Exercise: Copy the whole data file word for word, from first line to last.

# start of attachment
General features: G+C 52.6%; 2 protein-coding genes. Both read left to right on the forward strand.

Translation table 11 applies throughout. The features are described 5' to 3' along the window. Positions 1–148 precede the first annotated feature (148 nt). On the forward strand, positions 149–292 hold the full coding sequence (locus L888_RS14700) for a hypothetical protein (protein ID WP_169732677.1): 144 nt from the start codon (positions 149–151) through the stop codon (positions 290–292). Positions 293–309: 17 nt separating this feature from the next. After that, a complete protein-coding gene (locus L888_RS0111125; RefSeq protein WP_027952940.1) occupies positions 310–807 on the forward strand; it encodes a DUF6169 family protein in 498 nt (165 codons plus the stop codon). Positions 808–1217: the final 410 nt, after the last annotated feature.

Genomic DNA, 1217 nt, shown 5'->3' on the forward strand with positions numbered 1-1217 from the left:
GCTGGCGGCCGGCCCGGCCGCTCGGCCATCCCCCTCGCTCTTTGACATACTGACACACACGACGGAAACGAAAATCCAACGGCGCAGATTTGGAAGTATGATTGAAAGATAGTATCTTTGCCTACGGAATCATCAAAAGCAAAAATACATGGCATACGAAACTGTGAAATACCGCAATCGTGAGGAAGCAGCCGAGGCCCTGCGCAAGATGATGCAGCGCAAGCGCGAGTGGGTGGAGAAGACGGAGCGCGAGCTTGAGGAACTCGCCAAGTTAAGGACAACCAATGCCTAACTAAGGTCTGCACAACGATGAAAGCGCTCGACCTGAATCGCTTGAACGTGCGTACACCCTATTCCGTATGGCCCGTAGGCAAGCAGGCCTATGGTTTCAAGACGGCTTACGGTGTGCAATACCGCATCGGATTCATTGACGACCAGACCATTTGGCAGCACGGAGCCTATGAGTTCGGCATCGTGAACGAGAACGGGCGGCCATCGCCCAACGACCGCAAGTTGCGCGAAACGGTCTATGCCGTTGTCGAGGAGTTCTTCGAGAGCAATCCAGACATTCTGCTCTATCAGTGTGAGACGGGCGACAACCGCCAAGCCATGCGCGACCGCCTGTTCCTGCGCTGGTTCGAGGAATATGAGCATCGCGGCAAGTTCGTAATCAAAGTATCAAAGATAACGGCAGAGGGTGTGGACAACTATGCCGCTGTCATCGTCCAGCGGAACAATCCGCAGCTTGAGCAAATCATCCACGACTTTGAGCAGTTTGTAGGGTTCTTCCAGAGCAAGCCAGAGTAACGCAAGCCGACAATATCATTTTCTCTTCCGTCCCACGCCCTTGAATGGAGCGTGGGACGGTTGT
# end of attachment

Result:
General features: G+C 52.6%; 2 protein-coding genes. Both read left to right on the forward strand.

Translation table 11 applies throughout. The features are described 5' to 3' along the window. Positions 1–148 precede the first annotated feature (148 nt). On the forward strand, positions 149–292 hold the full coding sequence (locus L888_RS14700) for a hypothetical protein (protein ID WP_169732677.1): 144 nt from the start codon (positions 149–151) through the stop codon (positions 290–292). Positions 293–309: 17 nt separating this feature from the next. After that, a complete protein-coding gene (locus L888_RS0111125; RefSeq protein WP_027952940.1) occupies positions 310–807 on the forward strand; it encodes a DUF6169 family protein in 498 nt (165 codons plus the stop codon). Positions 808–1217: the final 410 nt, after the last annotated feature.

Genomic DNA, 1217 nt, shown 5'->3' on the forward strand with positions numbered 1-1217 from the left:
GCTGGCGGCCGGCCCGGCCGCTCGGCCATCCCCCTCGCTCTTTGACATACTGACACACACGACGGAAACGAAAATCCAACGGCGCAGATTTGGAAGTATGATTGAAAGATAGTATCTTTGCCTACGGAATCATCAAAAGCAAAAATACATGGCATACGAAACTGTGAAATACCGCAATCGTGAGGAAGCAGCCGAGGCCCTGCGCAAGATGATGCAGCGCAAGCGCGAGTGGGTGGAGAAGACGGAGCGCGAGCTTGAGGAACTCGCCAAGTTAAGGACAACCAATGCCTAACTAAGGTCTGCACAACGATGAAAGCGCTCGACCTGAATCGCTTGAACGTGCGTACACCCTATTCCGTATGGCCCGTAGGCAAGCAGGCCTATGGTTTCAAGACGGCTTACGGTGTGCAATACCGCATCGGATTCATTGACGACCAGACCATTTGGCAGCACGGAGCCTATGAGTTCGGCATCGTGAACGAGAACGGGCGGCCATCGCCCAACGACCGCAAGTTGCGCGAAACGGTCTATGCCGTTGTCGAGGAGTTCTTCGAGAGCAATCCAGACATTCTGCTCTATCAGTGTGAGACGGGCGACAACCGCCAAGCCATGCGCGACCGCCTGTTCCTGCGCTGGTTCGAGGAATATGAGCATCGCGGCAAGTTCGTAATCAAAGTATCAAAGATAACGGCAGAGGGTGTGGACAACTATGCCGCTGTCATCGTCCAGCGGAACAATCCGCAGCTTGAGCAAATCATCCACGACTTTGAGCAGTTTGTAGGGTTCTTCCAGAGCAAGCCAGAGTAACGCAAGCCGACAATATCATTTTCTCTTCCGTCCCACGCCCTTGAATGGAGCGTGGGACGGTTGT